After an inconsistent performance ending with a string of losses during the last leg of the Summer Split, CLG surprised fans by announcing their plan to spend the next few weeks in Korea undergoing a team boot camp. Shortly after, they took off to Korea and left a roster of five substitutes for Week 11 of the LCS.
While the games ended up being crowd pleasers for the most part and going 0-4 didn’t hurt CLG’s chances at the regional playoffs, Riot wasn’t exactly pleased. A short notice coupled with a disregard for the competition wasn’t unnoticed.
Today, however, not only was it noticed—it was actually punished. At least their violations of the Terms of Service were, anyway.
Official Word From Riot Games
In an announcement written early this morning on LolEsports.com, Riot issued an official statement showing what actions will be taken against individual players on CLG’s roster. In particular, due to a miscommunication, it seems that CLG was unable to get live accounts on Korea to play and were given tournament realm accounts instead. Because of the miscommunication, CLG used other Korean player’s accounts to be able to scrim and participate on the Korean solo queue ladder during their stay in the country. Account sharing is an offense that Riot historically takes seriously, but it’s even worse in Korea. In Korea, to get a League of Legends account, an individual must have a Korean social security number (KSNN) so accounts are very closely monitored and tied to one’s identity.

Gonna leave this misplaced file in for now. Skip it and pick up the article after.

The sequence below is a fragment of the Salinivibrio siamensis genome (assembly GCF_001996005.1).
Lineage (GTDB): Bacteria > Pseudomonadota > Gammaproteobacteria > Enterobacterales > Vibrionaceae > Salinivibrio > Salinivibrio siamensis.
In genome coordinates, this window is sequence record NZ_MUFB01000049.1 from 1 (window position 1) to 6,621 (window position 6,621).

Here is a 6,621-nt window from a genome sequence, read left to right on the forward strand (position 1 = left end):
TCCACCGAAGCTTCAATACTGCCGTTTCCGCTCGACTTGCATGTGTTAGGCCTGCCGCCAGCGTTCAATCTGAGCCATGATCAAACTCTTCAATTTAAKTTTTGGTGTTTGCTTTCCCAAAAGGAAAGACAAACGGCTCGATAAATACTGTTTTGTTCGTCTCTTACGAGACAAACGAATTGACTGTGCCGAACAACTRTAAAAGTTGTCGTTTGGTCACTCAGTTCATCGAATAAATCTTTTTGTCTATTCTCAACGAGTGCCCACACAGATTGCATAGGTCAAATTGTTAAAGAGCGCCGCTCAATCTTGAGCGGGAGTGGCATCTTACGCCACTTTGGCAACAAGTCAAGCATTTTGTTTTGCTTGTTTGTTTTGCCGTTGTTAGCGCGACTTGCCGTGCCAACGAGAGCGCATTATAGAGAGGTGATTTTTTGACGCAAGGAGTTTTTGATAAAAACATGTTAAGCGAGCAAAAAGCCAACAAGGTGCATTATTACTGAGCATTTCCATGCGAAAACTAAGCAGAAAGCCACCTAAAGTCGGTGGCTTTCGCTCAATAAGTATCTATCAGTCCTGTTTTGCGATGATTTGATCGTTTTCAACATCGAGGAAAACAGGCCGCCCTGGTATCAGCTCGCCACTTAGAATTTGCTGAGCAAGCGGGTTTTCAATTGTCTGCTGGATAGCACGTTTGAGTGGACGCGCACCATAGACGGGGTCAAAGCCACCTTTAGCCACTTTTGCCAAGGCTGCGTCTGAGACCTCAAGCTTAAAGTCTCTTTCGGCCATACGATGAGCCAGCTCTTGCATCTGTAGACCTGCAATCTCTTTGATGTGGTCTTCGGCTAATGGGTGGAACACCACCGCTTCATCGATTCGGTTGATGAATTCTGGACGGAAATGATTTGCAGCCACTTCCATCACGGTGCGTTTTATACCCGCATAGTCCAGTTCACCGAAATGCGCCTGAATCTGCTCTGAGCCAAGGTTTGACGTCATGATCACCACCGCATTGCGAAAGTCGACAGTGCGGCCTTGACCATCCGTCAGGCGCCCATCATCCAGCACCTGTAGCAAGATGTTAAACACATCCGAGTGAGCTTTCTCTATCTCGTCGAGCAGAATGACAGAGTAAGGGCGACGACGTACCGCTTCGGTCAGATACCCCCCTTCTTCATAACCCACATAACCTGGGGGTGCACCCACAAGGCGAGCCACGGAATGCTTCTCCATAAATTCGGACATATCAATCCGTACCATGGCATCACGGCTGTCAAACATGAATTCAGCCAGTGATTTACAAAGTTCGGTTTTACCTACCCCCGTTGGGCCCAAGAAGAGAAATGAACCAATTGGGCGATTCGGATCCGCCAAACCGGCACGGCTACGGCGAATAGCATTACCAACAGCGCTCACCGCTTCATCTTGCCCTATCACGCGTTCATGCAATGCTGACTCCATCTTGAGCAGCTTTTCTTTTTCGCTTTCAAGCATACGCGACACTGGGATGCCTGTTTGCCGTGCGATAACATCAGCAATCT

As such, Riot is punishing CLG for using Korean accounts that were not their own. They are fining four of the team’s players-- Austin "Link" Shin, Marcel "dexter" Feldkamp, Yiliang "Doublelift" Peng, Zaqueri "Aphromoo" Black--$1,250 USD each for violating section 10.2.7 of the official LCS ruleset which states:
“If LCS or Riot determines that a Team Member has violated the Summoner’s Code, the LoL Terms of [Use], or other rules of LoL, LCS officials may assign penalties at their sole discretion.”
In addition, Riot Korea decided to impose a much harsher ban. They effectively banned these players for the next two years from OGN and other KeSPA tournaments such as OGN Champions, Masters, and NLB.
It’s interesting in particular to contrast these punishments to past ones. Riot has given 14 day bans and season reward removal before when eight LCS players were found to be elo boosting—an offense which is a far more grievous than account sharing. In general, these fines seem to be heavy and the reaction harsh.
However, as League of Legends shoutcaster Zirene noted, “Punishment in KR is worse for account sharing because you attach your Korean Social Security Number to the account. It's identity theft.” It seems that Riot KR has laid down the law and clearly drawn the line of what’s acceptable.
Now all we have to do is see if CLG’s boot camp was worth its new and much costlier price tag.